My life, according to my parents, revolves around sports. Whenever I call my dad, I wax poetic about running and taekwondo until he says “Do you even go to class?” It’s the same phrase every time, and I hurriedly talk about my latest lecture in Latin or the essay I’m working on for my Extreme Environments class. Honestly, he’s not far from the truth. Taekwondo is my passion and running is my way of relaxing. So what happens when that’s taken away?
Just about ten weeks ago, I sprained my ankle when I was leading a workout for one of our Wednesday sparring classes and I tripped over a yoga block and went down. I tried to stand, but quickly collapsed again. My teammates helped me up and outside the gym, where I stuck my foot in a snowbank. I spent the next few days with my foot in a bucket. I had a pretty bad sprain last year, so I was sure this was just another sprain. With a competition a month away, I began the process of aggressive icing that so many injured athletes know.
However, along with ice, compression, and elevation, treatment for a sprain requires rest. For a person like me, rest is just not something I do. I’m an active person, whether that means taekwondo, biking, running, swimming, or simply going for a walk. To be laid out completely was devastating. With competition looming, I wanted to return to practice but when it was still hurting six weeks later, I went in for a second diagnosis, since I knew it wasn’t a normal sprain. And it wasn’t: it was a high ankle sprain, an injury that will take 3-6 months to heal, and the only “cure” is rest and physical therapy.
So what now? Well, I can’t do much. Dad doesn’t bother asking about sports any more. I did ten minutes on the treadmill at my last physical therapy appointment, and I’m really excited about that. It wasn’t fast, but I did it and that’s what matters. To ease my frustration, I’ve been trying to get into other things. I’ve been going to museums, drawing, watching White Collar (less than productive, I know), and focusing on doing forms at taekwondo practice. I’ve also been coaching the lower belts in sparring, which helps me improve my coaching and helps them in their sparring. If I can’t personally train to get better, I can still help them train.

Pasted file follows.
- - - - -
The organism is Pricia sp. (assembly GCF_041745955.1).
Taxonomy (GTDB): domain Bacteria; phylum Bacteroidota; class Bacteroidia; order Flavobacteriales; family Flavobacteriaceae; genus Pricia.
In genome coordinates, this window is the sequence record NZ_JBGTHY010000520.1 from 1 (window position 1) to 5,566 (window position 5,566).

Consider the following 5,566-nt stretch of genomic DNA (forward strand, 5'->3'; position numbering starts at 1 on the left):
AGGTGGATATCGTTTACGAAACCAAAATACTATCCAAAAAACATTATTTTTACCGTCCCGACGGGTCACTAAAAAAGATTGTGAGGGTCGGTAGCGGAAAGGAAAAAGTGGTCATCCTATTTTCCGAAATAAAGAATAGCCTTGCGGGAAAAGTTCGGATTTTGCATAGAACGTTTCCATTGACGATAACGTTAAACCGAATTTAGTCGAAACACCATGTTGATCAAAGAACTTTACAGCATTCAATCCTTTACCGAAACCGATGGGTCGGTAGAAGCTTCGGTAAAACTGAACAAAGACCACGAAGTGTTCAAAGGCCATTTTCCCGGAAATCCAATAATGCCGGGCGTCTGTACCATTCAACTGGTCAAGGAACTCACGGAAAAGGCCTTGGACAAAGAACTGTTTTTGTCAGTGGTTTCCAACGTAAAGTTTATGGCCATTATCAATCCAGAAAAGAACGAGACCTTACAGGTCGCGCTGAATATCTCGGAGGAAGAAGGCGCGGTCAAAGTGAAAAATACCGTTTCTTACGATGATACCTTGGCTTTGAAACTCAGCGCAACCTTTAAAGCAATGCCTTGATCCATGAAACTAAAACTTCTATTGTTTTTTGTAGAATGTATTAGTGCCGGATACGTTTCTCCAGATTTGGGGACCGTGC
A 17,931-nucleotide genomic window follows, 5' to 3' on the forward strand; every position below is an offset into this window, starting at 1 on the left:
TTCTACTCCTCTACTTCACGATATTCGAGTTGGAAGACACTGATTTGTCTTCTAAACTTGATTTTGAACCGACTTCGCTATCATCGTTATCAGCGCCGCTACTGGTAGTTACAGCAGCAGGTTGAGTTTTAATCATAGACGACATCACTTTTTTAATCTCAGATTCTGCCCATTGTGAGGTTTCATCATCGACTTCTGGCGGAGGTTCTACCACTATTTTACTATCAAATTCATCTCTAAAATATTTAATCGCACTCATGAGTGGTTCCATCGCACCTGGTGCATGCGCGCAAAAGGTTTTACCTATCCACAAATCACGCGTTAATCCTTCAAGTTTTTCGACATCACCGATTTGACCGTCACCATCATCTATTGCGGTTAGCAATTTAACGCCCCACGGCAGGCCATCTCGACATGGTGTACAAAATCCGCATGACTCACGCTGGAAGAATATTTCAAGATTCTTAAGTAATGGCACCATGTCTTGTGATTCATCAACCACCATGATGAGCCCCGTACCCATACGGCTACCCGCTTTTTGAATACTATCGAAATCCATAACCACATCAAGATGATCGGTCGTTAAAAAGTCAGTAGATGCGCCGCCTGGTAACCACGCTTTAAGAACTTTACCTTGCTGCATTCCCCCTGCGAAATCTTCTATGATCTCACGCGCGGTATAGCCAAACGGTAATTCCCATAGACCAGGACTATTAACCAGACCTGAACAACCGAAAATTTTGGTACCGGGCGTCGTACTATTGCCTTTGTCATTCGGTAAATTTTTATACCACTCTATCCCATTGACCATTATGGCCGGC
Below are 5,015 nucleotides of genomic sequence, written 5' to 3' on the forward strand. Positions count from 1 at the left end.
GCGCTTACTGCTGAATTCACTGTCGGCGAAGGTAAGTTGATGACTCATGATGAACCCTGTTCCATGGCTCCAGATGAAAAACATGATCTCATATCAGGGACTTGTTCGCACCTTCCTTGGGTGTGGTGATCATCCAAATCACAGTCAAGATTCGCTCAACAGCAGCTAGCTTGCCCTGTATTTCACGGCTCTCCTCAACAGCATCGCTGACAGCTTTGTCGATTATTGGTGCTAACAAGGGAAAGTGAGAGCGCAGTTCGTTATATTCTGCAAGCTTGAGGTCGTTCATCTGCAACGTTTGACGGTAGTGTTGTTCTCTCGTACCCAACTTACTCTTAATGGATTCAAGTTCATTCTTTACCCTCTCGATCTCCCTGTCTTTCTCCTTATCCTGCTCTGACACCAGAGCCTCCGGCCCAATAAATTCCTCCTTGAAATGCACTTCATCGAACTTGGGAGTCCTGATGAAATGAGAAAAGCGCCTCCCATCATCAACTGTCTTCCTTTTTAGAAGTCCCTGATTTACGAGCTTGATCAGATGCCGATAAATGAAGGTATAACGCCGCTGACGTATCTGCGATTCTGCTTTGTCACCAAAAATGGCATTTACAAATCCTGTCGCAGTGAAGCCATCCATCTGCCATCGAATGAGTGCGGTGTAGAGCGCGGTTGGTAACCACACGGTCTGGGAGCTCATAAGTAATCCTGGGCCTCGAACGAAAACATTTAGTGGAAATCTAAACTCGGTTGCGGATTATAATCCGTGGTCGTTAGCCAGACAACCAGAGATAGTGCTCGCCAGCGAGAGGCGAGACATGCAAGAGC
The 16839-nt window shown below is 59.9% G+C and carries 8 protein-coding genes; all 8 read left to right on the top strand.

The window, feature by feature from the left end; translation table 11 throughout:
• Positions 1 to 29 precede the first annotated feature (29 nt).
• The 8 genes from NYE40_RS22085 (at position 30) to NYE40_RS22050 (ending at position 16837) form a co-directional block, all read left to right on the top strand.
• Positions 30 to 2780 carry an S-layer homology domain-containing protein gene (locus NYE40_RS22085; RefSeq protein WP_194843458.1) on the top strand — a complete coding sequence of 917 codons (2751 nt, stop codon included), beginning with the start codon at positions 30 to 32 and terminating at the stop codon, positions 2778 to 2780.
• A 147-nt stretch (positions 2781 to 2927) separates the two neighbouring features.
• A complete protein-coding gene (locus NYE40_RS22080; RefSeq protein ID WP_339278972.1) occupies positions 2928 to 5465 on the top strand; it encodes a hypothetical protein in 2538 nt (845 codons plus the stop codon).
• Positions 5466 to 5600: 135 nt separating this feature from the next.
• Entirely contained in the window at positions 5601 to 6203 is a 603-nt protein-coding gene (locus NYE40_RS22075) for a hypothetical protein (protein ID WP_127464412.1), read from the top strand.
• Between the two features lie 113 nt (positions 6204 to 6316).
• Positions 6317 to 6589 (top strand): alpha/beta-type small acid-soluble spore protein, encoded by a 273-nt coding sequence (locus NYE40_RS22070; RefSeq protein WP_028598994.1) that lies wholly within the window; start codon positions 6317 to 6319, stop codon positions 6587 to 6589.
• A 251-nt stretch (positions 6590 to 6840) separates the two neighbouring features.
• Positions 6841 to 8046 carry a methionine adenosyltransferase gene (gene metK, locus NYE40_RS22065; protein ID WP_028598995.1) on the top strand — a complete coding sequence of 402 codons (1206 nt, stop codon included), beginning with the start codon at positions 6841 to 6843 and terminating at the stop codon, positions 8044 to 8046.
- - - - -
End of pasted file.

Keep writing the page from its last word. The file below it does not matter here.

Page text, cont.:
Still, there are days when the sun is out and the birds are chirping when I ache to be running on the river. Watching my teammates spar as I do my physical therapy on the side isn’t easy. It frustrates me when I’m giving a tour and my ankle twinges, or when I wake up and it’s aching for no reason at all. It’s tough for me to look long term, to give up today’s run for the summer’s warrior dash, or to sit out Saturday practice for next year’s competition season, but it has to be done. I do my PT diligently. I spend five minutes twice a day balancing on one leg with my eyes closed (it’s harder than you think!) to try to work the small muscles in my ankle. I go to the gym, where a physical therapist has me run ladders, use wobble boards, slide across the floor, and hop up onto a step before setting me up with an ice machine and sending me on my way. The road to recovery won’t be easy, but it doesn’t look like I’ll need surgery. At this point, the best thing I can do is take it one small hop at a time.